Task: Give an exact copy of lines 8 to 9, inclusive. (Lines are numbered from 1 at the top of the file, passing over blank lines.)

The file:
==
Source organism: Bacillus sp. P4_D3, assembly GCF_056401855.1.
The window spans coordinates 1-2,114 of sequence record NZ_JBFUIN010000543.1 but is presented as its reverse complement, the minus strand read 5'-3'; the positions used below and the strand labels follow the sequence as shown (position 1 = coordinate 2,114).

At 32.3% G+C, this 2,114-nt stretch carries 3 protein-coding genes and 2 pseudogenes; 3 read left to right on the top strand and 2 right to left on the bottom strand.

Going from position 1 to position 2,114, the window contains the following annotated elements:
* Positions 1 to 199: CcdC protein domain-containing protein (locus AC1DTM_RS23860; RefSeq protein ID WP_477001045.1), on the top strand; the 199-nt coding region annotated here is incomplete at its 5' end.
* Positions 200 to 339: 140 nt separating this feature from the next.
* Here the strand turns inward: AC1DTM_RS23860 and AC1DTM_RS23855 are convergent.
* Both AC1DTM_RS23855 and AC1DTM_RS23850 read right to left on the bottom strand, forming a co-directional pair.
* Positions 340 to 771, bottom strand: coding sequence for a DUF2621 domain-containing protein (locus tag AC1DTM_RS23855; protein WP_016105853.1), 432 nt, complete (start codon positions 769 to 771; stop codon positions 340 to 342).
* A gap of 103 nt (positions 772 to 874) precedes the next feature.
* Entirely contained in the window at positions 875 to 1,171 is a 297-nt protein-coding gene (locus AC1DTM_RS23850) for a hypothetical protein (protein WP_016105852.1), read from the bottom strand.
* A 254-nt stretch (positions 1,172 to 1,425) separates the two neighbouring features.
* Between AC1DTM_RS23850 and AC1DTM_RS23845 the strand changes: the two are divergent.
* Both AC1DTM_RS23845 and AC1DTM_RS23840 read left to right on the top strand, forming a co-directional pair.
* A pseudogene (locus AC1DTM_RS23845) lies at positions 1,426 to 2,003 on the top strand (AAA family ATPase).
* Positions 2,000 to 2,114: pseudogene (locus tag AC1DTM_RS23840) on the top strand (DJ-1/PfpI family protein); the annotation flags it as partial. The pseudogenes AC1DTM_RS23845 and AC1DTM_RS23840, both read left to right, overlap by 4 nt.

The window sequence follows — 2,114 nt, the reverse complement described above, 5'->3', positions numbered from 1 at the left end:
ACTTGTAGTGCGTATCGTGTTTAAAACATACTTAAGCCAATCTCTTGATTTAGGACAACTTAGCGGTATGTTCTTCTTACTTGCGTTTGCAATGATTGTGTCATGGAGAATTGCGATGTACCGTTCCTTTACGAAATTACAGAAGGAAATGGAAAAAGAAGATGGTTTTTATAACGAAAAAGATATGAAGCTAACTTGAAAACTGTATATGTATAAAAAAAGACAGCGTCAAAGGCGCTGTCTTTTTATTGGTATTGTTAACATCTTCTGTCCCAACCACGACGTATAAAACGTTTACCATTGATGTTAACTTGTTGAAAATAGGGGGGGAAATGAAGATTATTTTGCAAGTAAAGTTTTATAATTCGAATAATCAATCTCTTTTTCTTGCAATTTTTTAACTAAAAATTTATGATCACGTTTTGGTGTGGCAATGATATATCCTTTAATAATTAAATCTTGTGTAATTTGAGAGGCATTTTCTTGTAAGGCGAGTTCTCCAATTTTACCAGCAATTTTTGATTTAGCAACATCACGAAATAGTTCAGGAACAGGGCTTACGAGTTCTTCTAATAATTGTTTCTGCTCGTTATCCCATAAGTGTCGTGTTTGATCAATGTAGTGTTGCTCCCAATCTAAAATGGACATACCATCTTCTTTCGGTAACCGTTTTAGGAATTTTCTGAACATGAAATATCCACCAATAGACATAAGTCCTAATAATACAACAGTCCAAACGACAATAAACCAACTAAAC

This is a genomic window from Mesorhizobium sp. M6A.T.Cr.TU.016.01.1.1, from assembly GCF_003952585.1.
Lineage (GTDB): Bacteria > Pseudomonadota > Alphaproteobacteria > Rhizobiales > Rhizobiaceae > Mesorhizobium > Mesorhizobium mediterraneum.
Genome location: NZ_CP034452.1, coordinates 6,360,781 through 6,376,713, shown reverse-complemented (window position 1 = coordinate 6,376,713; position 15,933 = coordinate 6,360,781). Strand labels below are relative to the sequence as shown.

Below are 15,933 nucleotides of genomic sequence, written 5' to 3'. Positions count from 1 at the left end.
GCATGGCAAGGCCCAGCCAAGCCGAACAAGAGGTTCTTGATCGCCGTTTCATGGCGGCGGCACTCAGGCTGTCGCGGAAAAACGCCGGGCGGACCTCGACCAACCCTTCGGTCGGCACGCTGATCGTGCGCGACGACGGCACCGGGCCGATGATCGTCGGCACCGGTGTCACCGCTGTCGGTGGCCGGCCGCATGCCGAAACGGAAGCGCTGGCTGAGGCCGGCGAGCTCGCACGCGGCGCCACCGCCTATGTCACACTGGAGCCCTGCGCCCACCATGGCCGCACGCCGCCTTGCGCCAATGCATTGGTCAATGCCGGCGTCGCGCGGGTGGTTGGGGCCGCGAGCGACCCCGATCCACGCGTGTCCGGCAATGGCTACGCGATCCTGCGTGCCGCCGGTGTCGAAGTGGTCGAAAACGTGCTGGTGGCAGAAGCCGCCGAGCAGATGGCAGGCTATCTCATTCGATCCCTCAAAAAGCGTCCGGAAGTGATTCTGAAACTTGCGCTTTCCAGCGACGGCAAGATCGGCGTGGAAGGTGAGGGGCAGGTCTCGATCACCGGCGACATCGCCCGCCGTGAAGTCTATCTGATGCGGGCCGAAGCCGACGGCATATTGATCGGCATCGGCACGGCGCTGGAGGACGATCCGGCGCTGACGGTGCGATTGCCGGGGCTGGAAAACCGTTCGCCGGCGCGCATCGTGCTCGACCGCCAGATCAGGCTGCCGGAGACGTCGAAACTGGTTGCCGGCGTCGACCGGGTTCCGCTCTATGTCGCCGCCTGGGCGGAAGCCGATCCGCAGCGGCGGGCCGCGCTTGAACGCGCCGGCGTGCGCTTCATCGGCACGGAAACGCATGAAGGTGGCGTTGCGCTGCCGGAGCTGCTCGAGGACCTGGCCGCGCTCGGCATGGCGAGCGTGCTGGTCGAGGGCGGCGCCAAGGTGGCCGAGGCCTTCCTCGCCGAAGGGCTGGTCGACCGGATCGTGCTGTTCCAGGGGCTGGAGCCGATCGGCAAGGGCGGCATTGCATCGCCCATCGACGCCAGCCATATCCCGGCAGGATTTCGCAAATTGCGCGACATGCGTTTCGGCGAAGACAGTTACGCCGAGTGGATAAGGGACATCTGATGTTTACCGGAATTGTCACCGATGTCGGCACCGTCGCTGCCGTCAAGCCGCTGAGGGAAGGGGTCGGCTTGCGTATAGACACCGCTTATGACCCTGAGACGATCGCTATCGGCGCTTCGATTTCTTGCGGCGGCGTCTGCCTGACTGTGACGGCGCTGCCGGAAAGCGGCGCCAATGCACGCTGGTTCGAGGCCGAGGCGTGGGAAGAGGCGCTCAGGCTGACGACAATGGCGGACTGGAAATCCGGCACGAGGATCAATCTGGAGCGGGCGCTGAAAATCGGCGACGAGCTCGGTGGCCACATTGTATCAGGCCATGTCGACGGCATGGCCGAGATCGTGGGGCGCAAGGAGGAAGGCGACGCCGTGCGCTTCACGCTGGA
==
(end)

* Both AC1DTM_RS23855 and AC1DTM_RS23850 read right to left on the bottom strand, forming a co-directional pair.
* Positions 340 to 771, bottom strand: coding sequence for a DUF2621 domain-containing protein (locus tag AC1DTM_RS23855; protein WP_016105853.1), 432 nt, complete (start codon positions 769 to 771; stop codon positions 340 to 342).